Nouvelles de Saint-Pétersbourg.

Madama Butterfly: “Un bel dì vedremo”, Giacomo Puccini; Maria Callas: Herbert von Karajan, Orchestra del Teatro alla Scala di Milano

El Castillo de Alcalá de Guadaíra (detail), David Roberts, 1833

And the man who seeks salvation in change of place like a migrating bird would find nothing anywhere, for all the world is alike to him.
Anton Chekhov, The Duel.


Staten Island Ferry Commuters by Gordon Parks, 1946 (via)

هل الورق مطفأة للذاكرة؟


Is paper
The ashtray of one’s memory?

Ahlam Mosteghanemi, من رواية ذاكرة الجسد


false consonances on architecture: renaissance stairways

“ANOTHER beautiful sort of winding stairs was made at Chambor, (a place in France) by order of the magnanimous King FRANCIS, in a palace by him erected in a wood, and is in this manner : there are four stair-cases, which have four entrances, that is, one each, and ascend the one over the other in such a manner, that being made in the middle of the fabrick, they can serve to four apartments, without the inhabitants of the one go down the stair-case of the other, without giving one another the least inconvenience : and because it is new and a beautiful invention, I have inserted it, and marked the stair-cases with letters in the plan and elevation, that one may see where they begin, and how they go up.”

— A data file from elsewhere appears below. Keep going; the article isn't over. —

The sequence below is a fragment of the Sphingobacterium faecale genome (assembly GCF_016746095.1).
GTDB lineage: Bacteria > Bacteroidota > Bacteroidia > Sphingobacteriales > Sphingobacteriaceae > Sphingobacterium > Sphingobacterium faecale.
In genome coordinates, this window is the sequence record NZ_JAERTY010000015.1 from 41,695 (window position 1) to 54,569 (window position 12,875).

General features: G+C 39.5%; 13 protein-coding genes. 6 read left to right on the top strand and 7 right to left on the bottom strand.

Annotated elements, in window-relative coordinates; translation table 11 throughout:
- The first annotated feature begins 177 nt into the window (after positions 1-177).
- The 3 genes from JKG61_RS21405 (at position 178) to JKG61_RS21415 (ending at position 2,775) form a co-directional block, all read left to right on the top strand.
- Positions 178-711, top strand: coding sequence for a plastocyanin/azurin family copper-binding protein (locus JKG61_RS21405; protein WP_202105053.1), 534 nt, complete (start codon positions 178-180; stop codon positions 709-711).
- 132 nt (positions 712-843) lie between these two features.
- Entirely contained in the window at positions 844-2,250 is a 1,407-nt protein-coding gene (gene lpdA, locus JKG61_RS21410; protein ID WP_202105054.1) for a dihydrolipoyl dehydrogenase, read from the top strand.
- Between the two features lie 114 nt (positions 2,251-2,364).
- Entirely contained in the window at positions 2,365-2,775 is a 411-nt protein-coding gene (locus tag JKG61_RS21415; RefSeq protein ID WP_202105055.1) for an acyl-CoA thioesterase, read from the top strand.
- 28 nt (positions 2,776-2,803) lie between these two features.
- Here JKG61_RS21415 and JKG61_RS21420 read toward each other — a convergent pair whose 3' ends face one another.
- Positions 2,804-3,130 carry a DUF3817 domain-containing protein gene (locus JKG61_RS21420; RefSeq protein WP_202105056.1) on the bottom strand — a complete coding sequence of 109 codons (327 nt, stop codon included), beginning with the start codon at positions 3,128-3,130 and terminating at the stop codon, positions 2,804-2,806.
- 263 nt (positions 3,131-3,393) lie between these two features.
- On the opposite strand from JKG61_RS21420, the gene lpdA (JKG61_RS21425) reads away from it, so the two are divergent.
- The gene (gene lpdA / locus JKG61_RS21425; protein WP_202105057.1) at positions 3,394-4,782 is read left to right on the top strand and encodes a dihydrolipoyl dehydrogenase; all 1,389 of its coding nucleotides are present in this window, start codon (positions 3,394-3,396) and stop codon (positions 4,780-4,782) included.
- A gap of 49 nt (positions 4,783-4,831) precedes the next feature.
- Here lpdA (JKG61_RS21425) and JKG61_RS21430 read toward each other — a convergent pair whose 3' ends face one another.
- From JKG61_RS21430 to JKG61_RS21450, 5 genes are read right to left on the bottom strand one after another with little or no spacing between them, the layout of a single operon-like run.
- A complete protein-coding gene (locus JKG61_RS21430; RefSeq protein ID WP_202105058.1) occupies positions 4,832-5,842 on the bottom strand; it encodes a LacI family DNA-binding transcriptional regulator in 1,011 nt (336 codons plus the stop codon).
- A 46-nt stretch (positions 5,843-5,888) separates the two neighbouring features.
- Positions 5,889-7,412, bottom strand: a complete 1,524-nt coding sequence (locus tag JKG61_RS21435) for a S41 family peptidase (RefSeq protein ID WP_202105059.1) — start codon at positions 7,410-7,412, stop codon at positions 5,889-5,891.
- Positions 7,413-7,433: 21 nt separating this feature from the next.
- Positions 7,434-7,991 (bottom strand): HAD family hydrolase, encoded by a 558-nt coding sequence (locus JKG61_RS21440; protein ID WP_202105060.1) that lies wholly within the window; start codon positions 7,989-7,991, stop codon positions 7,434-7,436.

The Four Books of Architecture, Andrea Palladio [tr. Isaac Ward, 1738]

Stairs became an important part of the architectural design during the Middle Ages. In Medieval churches, the altar was raised on a stepped platform, adding drama to the liturgy and making it easily visible from the back of the nave. A spiral stairway, curved around a central newel post, was the most common type used for access between floors in castles and great houses. While in Medieval castles the stairs were often designed in such a way as to make it more difficult for attackers to reach the upper storeys, during the Renaissance, they became grander and more complex.

The reliance on spiral stairs gave way to a variety of new designs, including elaborate double helixes. The main staircase in the French Renaissance Château de Chambord takes the form of a double helix, with two separate sets of spiralling stairs — a reflection of the Renaissance fascination with complex designs. The helices, illuminated from above by a lantern, ascend three storeys without ever meeting, making it possible to go up in one flight without seeing someone coming down the other.


Ragnar Th. Sigurdsson

"In the early hours of January 23, 1973, the 5000 residents of Heimaey Island awoke to a 1,500m-long wall of fire rising to the east of the town. The island, originally formed by volcanic eruptions, was hastily evacuated within a couple of days."

The Castel dell’Ovo, Naples, with Capri in the Distance, 1819 (detail), J. M. W. Turner.

Makes a cathedral, him pressing against
me, his lips at my neck, and yes, I do believe
his mouth is heaven, his kisses falling over me
like stars.
Richard Siken, excerpt of Saying Your Names


Ragnheiður Arngrímsdóttir

Holuhraun -Bárðarbunga - eruption


Felipe V de España, Hyacinthe Rigaud, 1701

Eastbourne Pier, March 2014